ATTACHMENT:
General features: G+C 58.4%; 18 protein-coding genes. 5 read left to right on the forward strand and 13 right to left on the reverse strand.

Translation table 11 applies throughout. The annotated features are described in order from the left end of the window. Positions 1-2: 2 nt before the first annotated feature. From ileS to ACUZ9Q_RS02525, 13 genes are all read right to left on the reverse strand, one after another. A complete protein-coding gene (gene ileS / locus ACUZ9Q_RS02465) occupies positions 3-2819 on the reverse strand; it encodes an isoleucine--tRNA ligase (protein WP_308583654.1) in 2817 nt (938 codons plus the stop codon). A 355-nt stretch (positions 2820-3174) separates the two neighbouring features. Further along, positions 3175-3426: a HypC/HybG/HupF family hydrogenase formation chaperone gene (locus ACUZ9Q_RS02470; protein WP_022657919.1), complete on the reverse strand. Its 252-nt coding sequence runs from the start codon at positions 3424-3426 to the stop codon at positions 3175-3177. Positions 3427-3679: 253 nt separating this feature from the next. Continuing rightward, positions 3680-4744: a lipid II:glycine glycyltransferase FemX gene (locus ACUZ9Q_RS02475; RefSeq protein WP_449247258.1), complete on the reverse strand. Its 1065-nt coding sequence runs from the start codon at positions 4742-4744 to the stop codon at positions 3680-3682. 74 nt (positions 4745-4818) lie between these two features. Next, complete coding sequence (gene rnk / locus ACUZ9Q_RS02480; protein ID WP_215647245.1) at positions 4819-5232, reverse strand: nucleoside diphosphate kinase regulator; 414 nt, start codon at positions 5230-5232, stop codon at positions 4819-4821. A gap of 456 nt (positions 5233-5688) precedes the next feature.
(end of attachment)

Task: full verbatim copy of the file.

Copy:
General features: G+C 58.4%; 18 protein-coding genes. 5 read left to right on the forward strand and 13 right to left on the reverse strand.

Translation table 11 applies throughout. The annotated features are described in order from the left end of the window. Positions 1-2: 2 nt before the first annotated feature. From ileS to ACUZ9Q_RS02525, 13 genes are all read right to left on the reverse strand, one after another. A complete protein-coding gene (gene ileS / locus ACUZ9Q_RS02465) occupies positions 3-2819 on the reverse strand; it encodes an isoleucine--tRNA ligase (protein WP_308583654.1) in 2817 nt (938 codons plus the stop codon). A 355-nt stretch (positions 2820-3174) separates the two neighbouring features. Further along, positions 3175-3426: a HypC/HybG/HupF family hydrogenase formation chaperone gene (locus ACUZ9Q_RS02470; protein WP_022657919.1), complete on the reverse strand. Its 252-nt coding sequence runs from the start codon at positions 3424-3426 to the stop codon at positions 3175-3177. Positions 3427-3679: 253 nt separating this feature from the next. Continuing rightward, positions 3680-4744: a lipid II:glycine glycyltransferase FemX gene (locus ACUZ9Q_RS02475; RefSeq protein WP_449247258.1), complete on the reverse strand. Its 1065-nt coding sequence runs from the start codon at positions 4742-4744 to the stop codon at positions 3680-3682. 74 nt (positions 4745-4818) lie between these two features. Next, complete coding sequence (gene rnk / locus ACUZ9Q_RS02480; protein ID WP_215647245.1) at positions 4819-5232, reverse strand: nucleoside diphosphate kinase regulator; 414 nt, start codon at positions 5230-5232, stop codon at positions 4819-4821. A gap of 456 nt (positions 5233-5688) precedes the next feature.